FROM THE FIELD: Nepal’s magic mushrooms

30 December 2019

The traditional cultivation of oyster mushrooms in Nepal, which has required burning large quantities of wood, has been replaced by the environmentally friendly use of solar power, thanks to a project supported by the UN Development Programme (UNDP). 

UNDP/Babu Raja Shrestha

Mushrooms are nutritious, do not require soil in which to grow, and represent a high value crop in the mountainous Asian country. However, the soil-free growing method does require a steaming process in a drum, using firewood.

The practice has led to deforestation and an increase in harmful climate change-inducing carbon dioxide. But now solar water heaters are being used as part of the process.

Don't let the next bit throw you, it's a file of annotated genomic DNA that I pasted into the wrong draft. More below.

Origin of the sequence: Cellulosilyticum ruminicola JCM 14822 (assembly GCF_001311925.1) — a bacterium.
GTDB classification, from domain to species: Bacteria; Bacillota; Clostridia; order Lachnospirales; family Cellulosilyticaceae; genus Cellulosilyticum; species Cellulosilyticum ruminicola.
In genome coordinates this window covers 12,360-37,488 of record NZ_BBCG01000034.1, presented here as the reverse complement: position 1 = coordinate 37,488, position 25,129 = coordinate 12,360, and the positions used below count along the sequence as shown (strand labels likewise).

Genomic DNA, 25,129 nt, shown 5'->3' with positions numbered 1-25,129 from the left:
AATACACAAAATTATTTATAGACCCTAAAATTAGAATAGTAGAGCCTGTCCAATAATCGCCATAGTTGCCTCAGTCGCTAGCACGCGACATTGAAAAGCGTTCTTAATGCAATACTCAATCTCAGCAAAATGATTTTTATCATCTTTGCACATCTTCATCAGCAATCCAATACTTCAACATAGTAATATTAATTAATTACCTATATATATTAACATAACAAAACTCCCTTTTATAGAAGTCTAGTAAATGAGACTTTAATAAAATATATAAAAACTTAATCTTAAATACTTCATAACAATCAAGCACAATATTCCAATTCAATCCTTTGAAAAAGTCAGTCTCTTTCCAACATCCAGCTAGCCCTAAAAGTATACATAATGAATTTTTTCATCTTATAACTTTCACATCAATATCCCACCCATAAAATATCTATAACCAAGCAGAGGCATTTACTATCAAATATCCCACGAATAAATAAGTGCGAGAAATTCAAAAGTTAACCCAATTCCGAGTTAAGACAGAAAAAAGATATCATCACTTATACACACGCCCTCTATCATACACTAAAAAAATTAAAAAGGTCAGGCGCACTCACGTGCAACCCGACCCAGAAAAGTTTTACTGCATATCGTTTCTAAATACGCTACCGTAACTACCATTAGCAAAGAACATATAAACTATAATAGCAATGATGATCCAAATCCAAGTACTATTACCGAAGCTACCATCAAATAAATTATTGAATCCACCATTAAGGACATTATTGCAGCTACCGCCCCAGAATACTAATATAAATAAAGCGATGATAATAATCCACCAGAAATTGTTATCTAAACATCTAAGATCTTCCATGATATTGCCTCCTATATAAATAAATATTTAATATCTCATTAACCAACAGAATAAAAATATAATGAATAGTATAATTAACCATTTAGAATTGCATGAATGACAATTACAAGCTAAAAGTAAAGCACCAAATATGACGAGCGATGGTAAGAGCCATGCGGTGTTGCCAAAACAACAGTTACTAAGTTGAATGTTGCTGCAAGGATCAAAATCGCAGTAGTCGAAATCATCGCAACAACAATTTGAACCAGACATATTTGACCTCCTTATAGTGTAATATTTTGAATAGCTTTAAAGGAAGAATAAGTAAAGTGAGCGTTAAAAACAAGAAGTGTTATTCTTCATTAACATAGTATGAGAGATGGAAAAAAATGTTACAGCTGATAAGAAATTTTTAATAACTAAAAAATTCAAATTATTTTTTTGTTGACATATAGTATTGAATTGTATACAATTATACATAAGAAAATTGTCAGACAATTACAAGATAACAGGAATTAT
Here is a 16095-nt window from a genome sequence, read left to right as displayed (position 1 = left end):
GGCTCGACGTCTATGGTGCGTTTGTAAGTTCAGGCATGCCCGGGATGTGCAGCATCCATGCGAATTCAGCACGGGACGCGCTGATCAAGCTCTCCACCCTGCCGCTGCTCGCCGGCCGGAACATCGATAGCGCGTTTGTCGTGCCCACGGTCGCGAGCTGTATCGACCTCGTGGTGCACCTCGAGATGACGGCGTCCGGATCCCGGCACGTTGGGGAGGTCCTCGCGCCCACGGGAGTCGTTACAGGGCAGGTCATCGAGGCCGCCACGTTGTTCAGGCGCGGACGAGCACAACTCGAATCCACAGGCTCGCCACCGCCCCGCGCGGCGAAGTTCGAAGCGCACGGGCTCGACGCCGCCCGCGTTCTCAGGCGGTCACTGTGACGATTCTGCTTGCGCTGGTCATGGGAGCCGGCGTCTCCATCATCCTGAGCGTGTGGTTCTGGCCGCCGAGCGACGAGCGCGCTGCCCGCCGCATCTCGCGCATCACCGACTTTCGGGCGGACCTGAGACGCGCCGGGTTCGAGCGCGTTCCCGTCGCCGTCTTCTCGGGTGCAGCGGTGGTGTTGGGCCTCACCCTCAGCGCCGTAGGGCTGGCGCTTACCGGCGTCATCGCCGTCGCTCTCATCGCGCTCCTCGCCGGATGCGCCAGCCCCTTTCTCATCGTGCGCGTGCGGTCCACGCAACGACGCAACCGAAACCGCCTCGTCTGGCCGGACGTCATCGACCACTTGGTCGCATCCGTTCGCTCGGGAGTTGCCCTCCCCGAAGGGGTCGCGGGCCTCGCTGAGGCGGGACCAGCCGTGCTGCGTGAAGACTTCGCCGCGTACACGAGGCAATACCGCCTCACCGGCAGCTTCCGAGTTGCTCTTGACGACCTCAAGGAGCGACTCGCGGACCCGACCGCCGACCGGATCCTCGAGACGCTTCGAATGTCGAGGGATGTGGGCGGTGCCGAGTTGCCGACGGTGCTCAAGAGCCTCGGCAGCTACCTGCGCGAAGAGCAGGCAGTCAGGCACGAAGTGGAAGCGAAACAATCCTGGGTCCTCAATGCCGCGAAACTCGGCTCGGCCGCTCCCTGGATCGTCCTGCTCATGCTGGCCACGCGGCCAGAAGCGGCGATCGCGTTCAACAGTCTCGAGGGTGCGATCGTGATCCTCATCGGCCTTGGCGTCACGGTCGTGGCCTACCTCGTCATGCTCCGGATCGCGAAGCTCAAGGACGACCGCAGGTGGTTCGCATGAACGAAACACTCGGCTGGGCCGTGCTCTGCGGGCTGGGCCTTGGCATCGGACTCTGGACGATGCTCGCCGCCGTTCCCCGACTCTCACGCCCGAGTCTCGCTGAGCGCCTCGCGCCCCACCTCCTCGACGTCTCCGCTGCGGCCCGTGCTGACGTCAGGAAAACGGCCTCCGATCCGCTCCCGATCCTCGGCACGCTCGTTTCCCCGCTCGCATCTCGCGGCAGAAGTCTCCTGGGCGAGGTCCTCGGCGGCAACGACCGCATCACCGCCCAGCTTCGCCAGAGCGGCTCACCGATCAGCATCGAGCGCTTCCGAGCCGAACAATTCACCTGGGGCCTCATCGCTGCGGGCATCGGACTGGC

Read more here about how farmers are reaping the benefits of solar power.

And find out more about the oyster mushroom farming project, which was supported by the Small Grants Programme (SGP), funded by the Global Environment Facility and implemented by UNDP.

 

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